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City unveils Gold Star Families monument

Aug 26 2020
James Mayse | Messenger-Inquirer

Tuesday afternoon, city, state and federal officials gathered in downtown Owensboro to unveil the new Gold Star Families Memorial Monument in Smothers Park.

The event brought multiple Gold Star families to the riverfront, along with national elected officials such as U.S. Sen. Mitch McConnell and Rep. Brett Guthrie. The Gold Star Families, however, were the focus.

The monument was built in honor of families of service members who were killed on active duty. The Gold Star was created during World War I, and a family with a member killed during military service would place a gold star in the window.

The memorial drive was spearheaded by Cathy Mullins, the mother of Brandon Mullins, who was killed while on active duty in Afghanistan in 2011. Multiple community donors and agencies were also involved in creating the monument.

Major Mark Olson, who commanded Mullins in Afghanistan, was at Tuesday’s unveiling. On the day Mullins was killed, Mullins had volunteered to take the place of another driver, and was killed by an improvised explosive device, Olson said.

“He was a young man who meant a lot to me,” Olson said. “He was a kid I grew to love, and I definitely have grown to love his parents.”

McConnell, who is facing a reelection challenge this year, stayed away from politics in his remarks.

“All military families serve alongside those in uniform,” McConnell said. “They endure sacrifices, they shoulder burdens, and after tragedy creates another Gold Star Family, these heroes carry on their loved ones mission and legacy.”

Of the Gold Star families at the ceremony, McConnell said, “we are blessed indeed by their sacrifice.”

McConnell said, “Let us never forget these patriotic Gold Star families living among us. Our nation can never repay the heavy debt we owe, but we can reach out to them with our kindness, our prayers and our thanks.”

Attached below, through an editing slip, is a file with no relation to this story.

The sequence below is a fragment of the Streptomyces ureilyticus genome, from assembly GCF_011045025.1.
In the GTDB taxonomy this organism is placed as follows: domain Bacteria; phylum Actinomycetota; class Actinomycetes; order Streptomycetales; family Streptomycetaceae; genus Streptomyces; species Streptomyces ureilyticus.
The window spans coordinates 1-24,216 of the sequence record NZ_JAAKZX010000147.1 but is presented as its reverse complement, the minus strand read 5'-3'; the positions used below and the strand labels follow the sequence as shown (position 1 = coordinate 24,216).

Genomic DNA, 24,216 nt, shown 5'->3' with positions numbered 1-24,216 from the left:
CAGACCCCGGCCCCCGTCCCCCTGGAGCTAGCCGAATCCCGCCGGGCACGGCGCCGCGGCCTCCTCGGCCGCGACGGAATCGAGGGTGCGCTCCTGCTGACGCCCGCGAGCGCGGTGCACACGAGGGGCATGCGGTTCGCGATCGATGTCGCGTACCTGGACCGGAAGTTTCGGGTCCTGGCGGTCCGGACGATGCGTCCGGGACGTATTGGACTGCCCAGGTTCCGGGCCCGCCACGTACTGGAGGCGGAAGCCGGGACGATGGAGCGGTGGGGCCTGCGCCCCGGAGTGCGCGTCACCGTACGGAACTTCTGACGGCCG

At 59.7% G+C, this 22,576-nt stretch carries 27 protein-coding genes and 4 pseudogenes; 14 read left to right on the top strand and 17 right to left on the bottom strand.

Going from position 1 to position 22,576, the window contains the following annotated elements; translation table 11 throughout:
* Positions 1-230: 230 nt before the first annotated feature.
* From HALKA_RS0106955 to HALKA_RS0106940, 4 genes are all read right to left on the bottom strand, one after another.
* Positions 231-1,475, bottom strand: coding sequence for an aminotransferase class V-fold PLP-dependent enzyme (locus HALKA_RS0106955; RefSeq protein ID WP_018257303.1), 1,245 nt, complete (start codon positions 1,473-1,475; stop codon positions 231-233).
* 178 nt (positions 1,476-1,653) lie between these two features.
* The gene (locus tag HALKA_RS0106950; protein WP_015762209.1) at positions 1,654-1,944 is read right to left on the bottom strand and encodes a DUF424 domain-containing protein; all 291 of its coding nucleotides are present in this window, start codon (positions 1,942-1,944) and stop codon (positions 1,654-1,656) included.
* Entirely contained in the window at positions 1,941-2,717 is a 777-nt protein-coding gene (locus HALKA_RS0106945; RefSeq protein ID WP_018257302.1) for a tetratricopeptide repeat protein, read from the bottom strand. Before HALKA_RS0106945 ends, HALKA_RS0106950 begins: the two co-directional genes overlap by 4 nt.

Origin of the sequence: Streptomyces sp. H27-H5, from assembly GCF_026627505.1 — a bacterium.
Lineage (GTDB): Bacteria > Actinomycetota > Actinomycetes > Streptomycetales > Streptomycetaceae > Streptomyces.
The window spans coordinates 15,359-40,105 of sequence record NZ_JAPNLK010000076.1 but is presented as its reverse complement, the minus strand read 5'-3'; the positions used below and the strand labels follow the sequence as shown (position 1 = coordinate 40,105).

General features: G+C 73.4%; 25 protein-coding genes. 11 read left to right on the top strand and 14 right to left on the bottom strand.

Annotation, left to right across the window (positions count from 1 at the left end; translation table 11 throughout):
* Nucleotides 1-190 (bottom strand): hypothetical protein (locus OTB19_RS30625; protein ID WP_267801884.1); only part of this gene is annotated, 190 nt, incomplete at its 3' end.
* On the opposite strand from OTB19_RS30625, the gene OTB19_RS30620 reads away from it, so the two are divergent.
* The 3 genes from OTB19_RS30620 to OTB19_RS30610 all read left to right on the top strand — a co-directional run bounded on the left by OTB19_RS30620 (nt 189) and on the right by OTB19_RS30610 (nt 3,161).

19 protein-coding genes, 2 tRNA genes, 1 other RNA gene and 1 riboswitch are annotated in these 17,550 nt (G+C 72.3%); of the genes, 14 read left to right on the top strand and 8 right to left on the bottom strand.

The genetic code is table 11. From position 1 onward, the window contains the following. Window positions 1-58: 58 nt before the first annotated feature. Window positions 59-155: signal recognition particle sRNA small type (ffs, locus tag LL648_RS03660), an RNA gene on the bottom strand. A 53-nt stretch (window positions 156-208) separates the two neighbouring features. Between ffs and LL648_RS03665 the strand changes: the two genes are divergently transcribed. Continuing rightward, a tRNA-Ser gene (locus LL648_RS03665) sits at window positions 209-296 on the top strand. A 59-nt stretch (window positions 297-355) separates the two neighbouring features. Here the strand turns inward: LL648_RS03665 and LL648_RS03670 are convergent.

Rep. Brett Guthrie, talked about how his father’s 22 year-old brother was killed in the line of duty in 1952 during the Korean conflict.

“My dad talks about being a 12 year-old boy, sitting in his house … (with) his father gathering them all together to read a telegram telling him his brother wasn’t coming home again,” Guthrie said. “... I still get emotional about it.”

Guthrie said he remembered visiting the grave when he was 25, older than his uncle had been when he was killed. “It really put into perspective how young he was, how much of a life he had sacrificed that was ahead of him.

“It’s important we’re here,” Guthrie said later. “It reminds me soldiers and sailors pay the ultimate sacrifice, but the families have to live with that. And it is not easy.”

The Rev. Larry Lewis, pastor of Mt. Zion Baptist Church, talked about his brother, who was killed in Vietnam in 1967.

“There’s a deep hole in all of the Gold Star Families’ hearts, because something has been taken from us we that love, that can never, ever be replaced,” Lewis said. “Memories never die. Although we lost our loved ones, memories will go on forever.”

Lewis commended the people who created and donated to the monument.

“The Gold Star Families, I say to you, God bless you for what you have done, because you did not have to do what you did to show your gratitude and appreciation to us,” Lewis said.

Hershel “Woody” Williams, who won the Medal of Honor fighting at Iwo Jima in World War II, told the audience the gold star in the window represents a loved lost while on duty.

“It’s our prayer that a time will come, it should be now, that we’ll have no more Gold Star flags,” said Williams, whose Medal of Honor Foundation has helped establish 64 Gold Star monuments in 48 states.

Of the Gold Star families, Williams said, “We know this memorial will not ease the pain, the heartache or the grief. But perhaps it will give some peace and solace to those who sacrificed one their most precious gifts, one of their own.”

The ceremony was the second stop McConnell made in the region Tuesday. Before stopping in Owensboro, McConnell was in Beaver Dam at its amphitheater to discuss the funds Ohio County Hospital receives through the CARES Act.